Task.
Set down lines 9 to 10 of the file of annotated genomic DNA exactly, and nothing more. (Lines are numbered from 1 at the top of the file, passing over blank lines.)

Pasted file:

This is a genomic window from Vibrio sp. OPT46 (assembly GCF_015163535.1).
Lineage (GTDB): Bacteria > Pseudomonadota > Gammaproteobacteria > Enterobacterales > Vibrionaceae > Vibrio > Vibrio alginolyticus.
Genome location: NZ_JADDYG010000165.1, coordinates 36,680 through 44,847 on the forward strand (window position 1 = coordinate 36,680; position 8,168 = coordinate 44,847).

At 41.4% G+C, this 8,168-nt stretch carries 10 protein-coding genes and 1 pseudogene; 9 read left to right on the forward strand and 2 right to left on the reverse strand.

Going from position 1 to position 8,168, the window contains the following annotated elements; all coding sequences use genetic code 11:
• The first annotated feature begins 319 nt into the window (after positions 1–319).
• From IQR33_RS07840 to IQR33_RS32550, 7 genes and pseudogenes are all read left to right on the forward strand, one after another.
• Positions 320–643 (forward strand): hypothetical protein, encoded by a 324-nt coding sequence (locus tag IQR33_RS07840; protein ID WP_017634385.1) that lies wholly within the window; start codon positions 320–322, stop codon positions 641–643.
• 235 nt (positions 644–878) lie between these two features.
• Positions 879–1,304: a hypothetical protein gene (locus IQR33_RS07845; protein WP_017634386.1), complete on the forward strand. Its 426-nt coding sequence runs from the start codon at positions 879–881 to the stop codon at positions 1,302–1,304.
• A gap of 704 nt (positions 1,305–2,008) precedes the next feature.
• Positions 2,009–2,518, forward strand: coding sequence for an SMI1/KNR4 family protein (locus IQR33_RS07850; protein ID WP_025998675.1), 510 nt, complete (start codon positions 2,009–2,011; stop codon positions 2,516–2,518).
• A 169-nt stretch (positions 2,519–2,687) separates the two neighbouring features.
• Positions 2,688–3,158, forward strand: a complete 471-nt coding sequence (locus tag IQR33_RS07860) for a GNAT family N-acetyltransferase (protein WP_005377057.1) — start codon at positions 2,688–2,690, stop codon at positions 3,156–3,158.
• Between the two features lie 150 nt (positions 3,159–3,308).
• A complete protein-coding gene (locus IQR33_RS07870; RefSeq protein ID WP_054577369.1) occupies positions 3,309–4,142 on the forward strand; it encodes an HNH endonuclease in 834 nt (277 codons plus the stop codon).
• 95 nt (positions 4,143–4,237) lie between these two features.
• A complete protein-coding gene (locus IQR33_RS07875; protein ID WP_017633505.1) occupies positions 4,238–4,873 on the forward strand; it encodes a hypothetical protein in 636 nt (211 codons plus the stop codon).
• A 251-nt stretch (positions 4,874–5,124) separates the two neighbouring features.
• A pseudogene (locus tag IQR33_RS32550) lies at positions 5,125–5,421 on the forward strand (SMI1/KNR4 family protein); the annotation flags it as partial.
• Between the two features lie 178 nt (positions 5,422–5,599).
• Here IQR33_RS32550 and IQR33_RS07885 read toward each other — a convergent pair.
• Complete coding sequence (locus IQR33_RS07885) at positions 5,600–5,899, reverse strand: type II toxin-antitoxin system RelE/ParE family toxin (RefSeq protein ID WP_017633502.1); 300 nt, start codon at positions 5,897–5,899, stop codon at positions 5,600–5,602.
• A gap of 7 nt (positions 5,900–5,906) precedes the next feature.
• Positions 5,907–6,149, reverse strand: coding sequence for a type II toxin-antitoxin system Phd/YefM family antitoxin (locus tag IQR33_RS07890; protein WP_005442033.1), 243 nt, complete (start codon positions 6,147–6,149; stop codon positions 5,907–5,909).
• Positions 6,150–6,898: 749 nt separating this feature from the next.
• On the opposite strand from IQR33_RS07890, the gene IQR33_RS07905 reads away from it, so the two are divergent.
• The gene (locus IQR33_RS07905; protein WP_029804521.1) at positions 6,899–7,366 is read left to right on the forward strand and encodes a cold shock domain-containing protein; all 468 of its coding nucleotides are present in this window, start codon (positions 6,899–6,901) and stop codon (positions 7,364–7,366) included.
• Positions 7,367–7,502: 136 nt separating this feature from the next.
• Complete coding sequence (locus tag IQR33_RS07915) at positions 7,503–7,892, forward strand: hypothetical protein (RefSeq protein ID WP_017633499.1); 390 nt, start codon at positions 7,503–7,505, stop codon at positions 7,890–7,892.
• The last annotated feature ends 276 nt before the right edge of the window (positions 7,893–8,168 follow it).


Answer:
• 235 nt (positions 644–878) lie between these two features.
• Positions 879–1,304: a hypothetical protein gene (locus IQR33_RS07845; protein WP_017634386.1), complete on the forward strand. Its 426-nt coding sequence runs from the start codon at positions 879–881 to the stop codon at positions 1,302–1,304.